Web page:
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29 July 2009

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Pamela Johnson

There has been much discussion recently about the idea of mastery in all activities that have a craft element - including writing a novel. To master any craft skill requires 10,000 hours of practice! See Richard Sennett's book The Craftsman, http://www.amazon.co.uk/Craftsman-Richard-Sennett/dp/0141022094/ref=sr_1_1?ie=UTF8&s=books&qid=1249630107&sr=1-1

writeherewritenow

Of course I meant 'bolts' but blots works too!

writeherewritenow

Thank you so much for this Pam - it's really helpful. Yesterday, I was putting together some flat pack furniture, as a respite from redrafting, and it occured to me that some of the craft aspects of writing have parallels in woodwork. Problematic transitions are like asking, what do I do when the blots don't line up with the pre-drilled holes?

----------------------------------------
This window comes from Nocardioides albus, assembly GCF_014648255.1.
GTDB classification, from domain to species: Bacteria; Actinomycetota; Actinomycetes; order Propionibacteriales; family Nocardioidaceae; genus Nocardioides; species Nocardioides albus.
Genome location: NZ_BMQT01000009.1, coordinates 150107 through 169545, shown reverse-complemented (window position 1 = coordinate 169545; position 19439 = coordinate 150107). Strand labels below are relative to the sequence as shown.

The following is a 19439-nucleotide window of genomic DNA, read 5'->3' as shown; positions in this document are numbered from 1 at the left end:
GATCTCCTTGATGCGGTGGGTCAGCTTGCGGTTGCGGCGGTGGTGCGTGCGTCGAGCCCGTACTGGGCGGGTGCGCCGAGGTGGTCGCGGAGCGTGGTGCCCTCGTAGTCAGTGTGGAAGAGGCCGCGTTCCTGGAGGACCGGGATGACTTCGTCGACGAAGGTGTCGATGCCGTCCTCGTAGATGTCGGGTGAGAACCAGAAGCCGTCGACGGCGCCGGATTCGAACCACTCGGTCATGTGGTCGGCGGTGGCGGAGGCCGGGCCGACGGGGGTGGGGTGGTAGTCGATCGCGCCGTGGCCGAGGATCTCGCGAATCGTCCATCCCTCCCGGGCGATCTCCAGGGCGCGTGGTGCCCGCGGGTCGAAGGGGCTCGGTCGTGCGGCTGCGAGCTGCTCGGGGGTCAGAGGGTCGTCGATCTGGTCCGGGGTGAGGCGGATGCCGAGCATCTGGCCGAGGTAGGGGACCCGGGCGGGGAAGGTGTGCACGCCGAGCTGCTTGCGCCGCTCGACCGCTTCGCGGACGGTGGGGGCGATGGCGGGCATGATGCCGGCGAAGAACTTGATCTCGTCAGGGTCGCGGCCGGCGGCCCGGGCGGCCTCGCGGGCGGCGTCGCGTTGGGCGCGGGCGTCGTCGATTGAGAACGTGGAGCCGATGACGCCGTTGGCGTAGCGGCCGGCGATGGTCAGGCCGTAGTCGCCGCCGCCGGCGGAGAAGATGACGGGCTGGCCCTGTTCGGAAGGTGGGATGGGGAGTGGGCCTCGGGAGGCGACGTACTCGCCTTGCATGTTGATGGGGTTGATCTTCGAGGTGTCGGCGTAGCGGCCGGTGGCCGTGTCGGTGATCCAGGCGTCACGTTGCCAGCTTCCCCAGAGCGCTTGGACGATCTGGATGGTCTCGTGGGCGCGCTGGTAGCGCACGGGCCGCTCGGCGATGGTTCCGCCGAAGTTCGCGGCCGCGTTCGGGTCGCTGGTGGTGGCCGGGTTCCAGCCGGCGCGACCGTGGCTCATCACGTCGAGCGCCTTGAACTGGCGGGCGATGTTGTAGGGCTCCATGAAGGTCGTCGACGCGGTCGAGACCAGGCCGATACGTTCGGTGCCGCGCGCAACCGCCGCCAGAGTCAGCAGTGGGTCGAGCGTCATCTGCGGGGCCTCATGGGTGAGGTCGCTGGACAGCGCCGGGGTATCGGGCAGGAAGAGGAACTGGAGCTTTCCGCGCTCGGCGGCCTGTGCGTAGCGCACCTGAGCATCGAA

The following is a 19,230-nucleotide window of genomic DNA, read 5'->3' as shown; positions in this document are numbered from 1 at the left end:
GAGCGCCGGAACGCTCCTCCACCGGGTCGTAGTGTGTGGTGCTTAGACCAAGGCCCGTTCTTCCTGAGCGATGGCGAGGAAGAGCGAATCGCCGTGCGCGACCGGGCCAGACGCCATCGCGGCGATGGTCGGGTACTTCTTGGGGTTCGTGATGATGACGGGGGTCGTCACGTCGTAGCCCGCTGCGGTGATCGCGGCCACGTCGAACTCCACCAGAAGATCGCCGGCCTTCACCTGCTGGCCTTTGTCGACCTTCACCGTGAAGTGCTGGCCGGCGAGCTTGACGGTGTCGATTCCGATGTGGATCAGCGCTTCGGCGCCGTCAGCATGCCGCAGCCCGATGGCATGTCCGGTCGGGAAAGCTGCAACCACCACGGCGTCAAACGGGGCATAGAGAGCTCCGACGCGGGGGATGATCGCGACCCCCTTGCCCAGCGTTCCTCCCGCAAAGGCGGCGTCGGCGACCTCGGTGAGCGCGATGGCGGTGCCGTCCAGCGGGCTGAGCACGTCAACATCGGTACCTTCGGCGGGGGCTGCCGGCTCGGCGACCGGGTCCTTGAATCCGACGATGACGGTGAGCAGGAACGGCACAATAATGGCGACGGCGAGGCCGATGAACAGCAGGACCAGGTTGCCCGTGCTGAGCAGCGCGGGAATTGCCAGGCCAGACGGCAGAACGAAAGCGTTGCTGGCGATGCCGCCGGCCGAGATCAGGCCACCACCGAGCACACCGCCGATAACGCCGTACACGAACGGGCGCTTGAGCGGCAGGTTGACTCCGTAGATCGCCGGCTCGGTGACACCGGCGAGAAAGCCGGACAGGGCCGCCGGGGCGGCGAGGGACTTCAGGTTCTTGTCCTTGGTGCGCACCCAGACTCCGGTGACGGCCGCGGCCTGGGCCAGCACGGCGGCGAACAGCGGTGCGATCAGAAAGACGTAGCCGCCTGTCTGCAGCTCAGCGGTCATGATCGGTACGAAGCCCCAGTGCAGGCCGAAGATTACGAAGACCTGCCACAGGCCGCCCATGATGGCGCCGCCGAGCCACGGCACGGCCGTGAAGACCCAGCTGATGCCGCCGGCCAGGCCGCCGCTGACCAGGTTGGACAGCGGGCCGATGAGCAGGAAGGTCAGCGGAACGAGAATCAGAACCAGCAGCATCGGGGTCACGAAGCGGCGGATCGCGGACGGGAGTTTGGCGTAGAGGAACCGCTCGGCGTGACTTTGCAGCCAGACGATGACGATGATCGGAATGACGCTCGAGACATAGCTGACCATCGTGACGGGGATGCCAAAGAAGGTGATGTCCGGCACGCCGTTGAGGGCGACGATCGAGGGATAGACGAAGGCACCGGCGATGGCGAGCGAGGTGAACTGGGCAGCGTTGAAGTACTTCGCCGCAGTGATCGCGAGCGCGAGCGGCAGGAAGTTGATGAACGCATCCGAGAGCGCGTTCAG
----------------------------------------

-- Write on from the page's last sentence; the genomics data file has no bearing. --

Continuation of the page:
Candida Clark said that starting to write a novel was like deciding to make a table. You had to decide what kind of table you wanted to make. At the same time, you know it needs four legs and a top to function, but within that there all sorts of variations. The notion that the novel has to be sturdy appeals to me.

Thanks once again.

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